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A Brief History of the Presidential Installation

By Catherine E. Shoichet, Crimson Staff Writer

When President Lawrence H. Summers is formally installed as the 27th president of Harvard University on the steps of Memorial Church today, he will become part of a tradition that dates back more than 300 years.

The presidential installation ceremony—replete with symbolic University insignia and political dignitaries—is a long-standing hallmark of an institution that prides itself on its rich history.

Plummer Professor of Christian Morals and Minister in Memorial Church Peter J. Gomes points out that the ceremony is deeply rooted in Massachusetts history as well.

“Both Harvard and the president have a symbolic and a constant role in the public life of Massachusetts,” he says. “The installation is not just a private college event. It has a public resonance.”

The legacy began nearly half a century after Massachusetts Bay Colony officials selected Harvard’s first president, Henry Dunster.

Though the third president of Harvard, Leonard Hoar, Class of 1650, was the first to be formally installed, the ritual elements still practiced today began in 1707 with the installation of John Leverett, Class of 1680.

On a winter day in 1707, Mass. Governor Joseph Dudley delivered a Latin oration before a small crowd. Leverett accepted the charge and several insignia of his office—the Harvard charter of 1650, the orignal hand-drawn design for the College seal and symbolic keys to the University. The emblems have since moved to safe, climate-controlled storage vaults in the Harvard Archives, but they remain a part of the ceremony today, representing the “tangible wealth of the University,” Gomes says.

Though Leverett’s installation was simple, the feast was lavish—the Harvard Corporation and 50 guests devoured 146 pounds of beef, pork and mutton, 19 apple and mince pies and 16 gallons of wine.

Leverett’s successor, Edward Holyoke, Class of 1705, added yet another relic to the installation ritual—the famous Harvard President’s Chair. Though the exact origins of the chair remain unknown, it has achieved legendary status due to its shaky triangular framework that makes each presidential sitting—at installation ceremonies and at Commencement—a balancing act.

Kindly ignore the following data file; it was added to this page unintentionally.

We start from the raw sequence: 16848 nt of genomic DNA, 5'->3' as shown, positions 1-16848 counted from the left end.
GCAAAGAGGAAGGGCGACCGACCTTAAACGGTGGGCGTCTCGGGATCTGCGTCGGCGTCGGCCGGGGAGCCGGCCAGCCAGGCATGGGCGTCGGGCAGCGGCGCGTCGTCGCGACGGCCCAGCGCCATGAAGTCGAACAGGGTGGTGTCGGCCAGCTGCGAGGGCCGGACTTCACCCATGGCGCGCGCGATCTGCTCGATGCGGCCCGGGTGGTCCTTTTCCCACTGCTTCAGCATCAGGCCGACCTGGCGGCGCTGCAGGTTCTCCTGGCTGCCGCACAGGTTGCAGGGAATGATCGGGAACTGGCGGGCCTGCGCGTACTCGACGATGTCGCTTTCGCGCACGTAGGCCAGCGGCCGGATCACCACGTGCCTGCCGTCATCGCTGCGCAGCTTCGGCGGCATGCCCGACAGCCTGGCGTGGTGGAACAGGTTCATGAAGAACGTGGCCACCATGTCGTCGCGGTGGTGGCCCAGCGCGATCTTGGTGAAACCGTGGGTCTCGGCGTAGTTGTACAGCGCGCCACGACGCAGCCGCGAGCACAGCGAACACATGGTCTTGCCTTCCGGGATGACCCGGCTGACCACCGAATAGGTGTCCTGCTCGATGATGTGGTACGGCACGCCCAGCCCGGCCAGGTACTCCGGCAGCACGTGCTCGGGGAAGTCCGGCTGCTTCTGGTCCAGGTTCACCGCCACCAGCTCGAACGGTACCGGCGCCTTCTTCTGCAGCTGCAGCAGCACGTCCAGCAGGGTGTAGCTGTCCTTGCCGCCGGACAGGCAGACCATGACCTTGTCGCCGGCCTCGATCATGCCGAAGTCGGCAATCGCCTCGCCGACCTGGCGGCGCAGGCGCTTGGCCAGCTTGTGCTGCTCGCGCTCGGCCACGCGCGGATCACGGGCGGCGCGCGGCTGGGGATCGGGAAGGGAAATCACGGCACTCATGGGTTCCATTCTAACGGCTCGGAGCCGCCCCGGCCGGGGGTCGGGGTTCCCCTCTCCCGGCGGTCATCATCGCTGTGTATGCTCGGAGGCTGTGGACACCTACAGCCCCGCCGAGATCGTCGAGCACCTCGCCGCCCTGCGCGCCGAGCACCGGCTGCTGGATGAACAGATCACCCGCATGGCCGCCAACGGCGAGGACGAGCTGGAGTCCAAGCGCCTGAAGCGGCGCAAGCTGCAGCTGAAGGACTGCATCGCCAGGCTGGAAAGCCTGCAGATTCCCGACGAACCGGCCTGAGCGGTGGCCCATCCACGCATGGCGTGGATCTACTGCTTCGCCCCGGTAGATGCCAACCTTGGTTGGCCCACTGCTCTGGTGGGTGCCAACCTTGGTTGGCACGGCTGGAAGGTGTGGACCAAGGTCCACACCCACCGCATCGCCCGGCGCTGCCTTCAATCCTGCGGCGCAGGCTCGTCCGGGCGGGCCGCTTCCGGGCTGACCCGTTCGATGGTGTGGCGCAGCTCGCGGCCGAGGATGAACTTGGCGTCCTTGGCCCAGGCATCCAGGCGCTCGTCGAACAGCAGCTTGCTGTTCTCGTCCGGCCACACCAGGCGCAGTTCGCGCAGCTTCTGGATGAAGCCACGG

“It is not known for its stability or its comfort,” University Marshal Richard M. Hunt explained during Neil L. Rudenstine’s 1991 installation.

Presidential Pomp

Over the years, the installation ceremony evolved to fit the personality of each new president. For some, the inauguration was a gala affair. For others, it was a hallowed ceremony to be quietly shared among administrators and behind closed doors.

But in 1849, attempts to preserve privacy, civility and high etiquette were shattered by disguntled student riots during the installation of Jared Sparks, Class of 1815.

When A. Lawrence Lowell, Class of 1877, was formally installed as Harvard’s 22nd president, undergraduates were an integral part of the festivities. The College band and a 160-member chorus performed as 13,000 spectators looked on in the Old Yard. Several hours after the ceremony, torch-bearing students wearing red sashes marched en masse from the Yard to the stadium, which also radiated a bold, crimson hue—with red Japanese lanterns forming a glowing “H” along the goalposts. Students marched twice around the track and cheered for the new University leader, who responded with a speech.

It was a celebration of excess. After receiving the College charter, seal and keys from former Mass. Governor John D. Long, Class of 1857, Lowell conferred honorary degrees on scholars from national and international institutions. The Boston Symphony Orchestra performed that night in Sanders Theatre, and the day ended with a firework display that lit up the October night sky.